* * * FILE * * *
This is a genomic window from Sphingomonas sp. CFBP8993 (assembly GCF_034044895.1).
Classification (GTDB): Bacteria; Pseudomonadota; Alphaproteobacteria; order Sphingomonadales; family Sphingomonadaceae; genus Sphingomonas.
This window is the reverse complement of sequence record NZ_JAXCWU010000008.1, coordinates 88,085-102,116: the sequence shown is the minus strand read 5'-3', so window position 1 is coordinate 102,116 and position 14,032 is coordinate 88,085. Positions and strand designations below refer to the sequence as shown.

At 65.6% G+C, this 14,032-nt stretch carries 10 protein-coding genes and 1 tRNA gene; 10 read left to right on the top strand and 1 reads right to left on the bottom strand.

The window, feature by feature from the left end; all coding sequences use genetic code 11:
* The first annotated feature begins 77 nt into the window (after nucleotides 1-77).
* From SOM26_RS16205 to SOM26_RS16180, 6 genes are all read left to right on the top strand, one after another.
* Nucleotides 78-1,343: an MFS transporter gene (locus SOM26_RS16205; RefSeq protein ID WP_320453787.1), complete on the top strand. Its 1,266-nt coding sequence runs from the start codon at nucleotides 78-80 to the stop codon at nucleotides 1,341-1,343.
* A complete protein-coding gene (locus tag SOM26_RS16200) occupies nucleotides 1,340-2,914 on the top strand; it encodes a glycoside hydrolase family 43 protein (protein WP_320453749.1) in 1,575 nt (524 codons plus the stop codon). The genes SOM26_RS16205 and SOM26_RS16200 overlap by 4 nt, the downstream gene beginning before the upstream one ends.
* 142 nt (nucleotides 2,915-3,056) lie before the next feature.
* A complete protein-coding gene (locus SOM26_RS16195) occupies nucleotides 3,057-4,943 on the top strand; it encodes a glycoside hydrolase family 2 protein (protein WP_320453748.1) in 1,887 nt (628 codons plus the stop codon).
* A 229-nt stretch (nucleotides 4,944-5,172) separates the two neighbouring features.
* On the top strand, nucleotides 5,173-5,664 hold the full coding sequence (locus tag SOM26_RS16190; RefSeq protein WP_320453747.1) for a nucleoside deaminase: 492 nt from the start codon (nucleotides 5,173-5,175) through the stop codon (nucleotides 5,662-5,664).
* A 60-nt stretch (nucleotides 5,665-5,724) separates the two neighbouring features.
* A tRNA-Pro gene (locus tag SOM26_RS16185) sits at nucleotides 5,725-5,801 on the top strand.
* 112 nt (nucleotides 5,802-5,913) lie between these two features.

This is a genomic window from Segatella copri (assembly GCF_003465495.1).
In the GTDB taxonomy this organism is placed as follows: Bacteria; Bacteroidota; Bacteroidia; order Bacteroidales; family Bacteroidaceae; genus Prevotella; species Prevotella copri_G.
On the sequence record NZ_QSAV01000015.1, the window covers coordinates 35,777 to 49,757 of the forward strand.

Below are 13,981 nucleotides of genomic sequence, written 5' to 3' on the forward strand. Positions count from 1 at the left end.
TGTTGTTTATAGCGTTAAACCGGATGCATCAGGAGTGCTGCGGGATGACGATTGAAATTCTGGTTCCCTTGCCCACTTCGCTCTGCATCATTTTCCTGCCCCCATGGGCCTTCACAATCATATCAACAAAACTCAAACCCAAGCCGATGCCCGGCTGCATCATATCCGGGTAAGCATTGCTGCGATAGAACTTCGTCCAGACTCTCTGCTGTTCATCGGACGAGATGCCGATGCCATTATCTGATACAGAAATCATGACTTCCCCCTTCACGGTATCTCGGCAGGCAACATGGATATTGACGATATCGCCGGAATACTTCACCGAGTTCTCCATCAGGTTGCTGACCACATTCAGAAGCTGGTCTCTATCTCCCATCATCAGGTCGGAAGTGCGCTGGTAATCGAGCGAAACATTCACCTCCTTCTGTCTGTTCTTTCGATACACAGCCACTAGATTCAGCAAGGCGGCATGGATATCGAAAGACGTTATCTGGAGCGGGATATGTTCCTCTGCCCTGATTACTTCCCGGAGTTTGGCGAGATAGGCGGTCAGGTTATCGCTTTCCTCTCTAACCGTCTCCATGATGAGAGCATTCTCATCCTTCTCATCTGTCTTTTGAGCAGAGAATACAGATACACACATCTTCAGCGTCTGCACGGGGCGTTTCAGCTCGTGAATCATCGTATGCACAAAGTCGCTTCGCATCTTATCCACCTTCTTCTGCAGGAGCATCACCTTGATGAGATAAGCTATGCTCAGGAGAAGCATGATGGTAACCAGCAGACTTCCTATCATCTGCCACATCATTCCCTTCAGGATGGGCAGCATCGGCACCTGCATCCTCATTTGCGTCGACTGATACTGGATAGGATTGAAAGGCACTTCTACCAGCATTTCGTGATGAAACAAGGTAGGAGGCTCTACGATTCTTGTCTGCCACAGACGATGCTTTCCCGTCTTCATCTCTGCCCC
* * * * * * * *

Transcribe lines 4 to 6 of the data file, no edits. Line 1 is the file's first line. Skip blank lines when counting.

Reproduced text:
At 65.6% G+C, this 14,032-nt stretch carries 10 protein-coding genes and 1 tRNA gene; 10 read left to right on the top strand and 1 reads right to left on the bottom strand.

The window, feature by feature from the left end; all coding sequences use genetic code 11:
* The first annotated feature begins 77 nt into the window (after nucleotides 1-77).